Bottles, cups and even phone screens, glass plays a big part in our daily lives. Glass is often recyclable and can be put out alongside your kerbside recycling.
Impact of Glass
The highest environmental impact of glass production is caused by atmospheric emissions from melting activities. The combustion of natural gas and the decomposition of raw materials during the melting lead to the emission of CO2.
Whilst we know glass can be melted and remade into new product infinitely, it is also often made from natural raw materials like sand, soda ash, limestone. Exploitation of natural resources impact our environment, e.g. landscape and biodiversity. Glass produced from recycled glass reduces related air pollution by 20% and related water pollution by 50%
- Source recyclable glass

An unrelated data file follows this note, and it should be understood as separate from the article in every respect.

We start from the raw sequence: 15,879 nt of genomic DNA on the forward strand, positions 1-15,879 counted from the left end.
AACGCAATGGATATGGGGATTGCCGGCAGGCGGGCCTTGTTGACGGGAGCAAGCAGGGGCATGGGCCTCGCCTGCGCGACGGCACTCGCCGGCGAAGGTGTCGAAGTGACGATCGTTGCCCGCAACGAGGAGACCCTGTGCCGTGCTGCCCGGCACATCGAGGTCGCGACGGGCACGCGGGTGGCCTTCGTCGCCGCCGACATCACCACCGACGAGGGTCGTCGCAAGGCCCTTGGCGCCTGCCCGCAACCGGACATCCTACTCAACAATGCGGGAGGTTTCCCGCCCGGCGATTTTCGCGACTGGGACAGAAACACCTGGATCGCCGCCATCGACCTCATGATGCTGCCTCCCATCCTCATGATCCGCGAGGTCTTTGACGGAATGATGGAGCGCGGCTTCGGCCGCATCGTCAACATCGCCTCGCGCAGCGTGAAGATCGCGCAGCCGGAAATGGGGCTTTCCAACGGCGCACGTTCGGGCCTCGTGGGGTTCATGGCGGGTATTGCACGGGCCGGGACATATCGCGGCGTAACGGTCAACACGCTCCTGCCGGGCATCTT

- Reuse glass bottles and jars - you can store various things, but you can also use it to make your own candles/lanterns, use it to grow herbs/plans, or keep overnight porrige or smooties
- Rinse bottles/jars - Liquids and bits of food can contaminate your recycling.
- Remove corks- natural ones can be home composted instead
- Do not mix in glass that cannot be recycled such as mugs & drinking glasses (see below)
- Light bulbs, windows, mirrors, plate glass, eyeglasses, glass art, Pyrex baking dishes, fluorescent lighting tubes, broken glass, drinking glasses, crystal glass
These often have a higher melting point and can’t be recycled alongside your glass bottles & jars. These items should be taken to your local recycling centre.
Still wanting to visit your local Recycling Centre?
Brent recycling centre
Ealing recycling centre
Harrow recycling centre
Hillingdon recycling centre
Hounslow recycling centre
Richmond recycling centre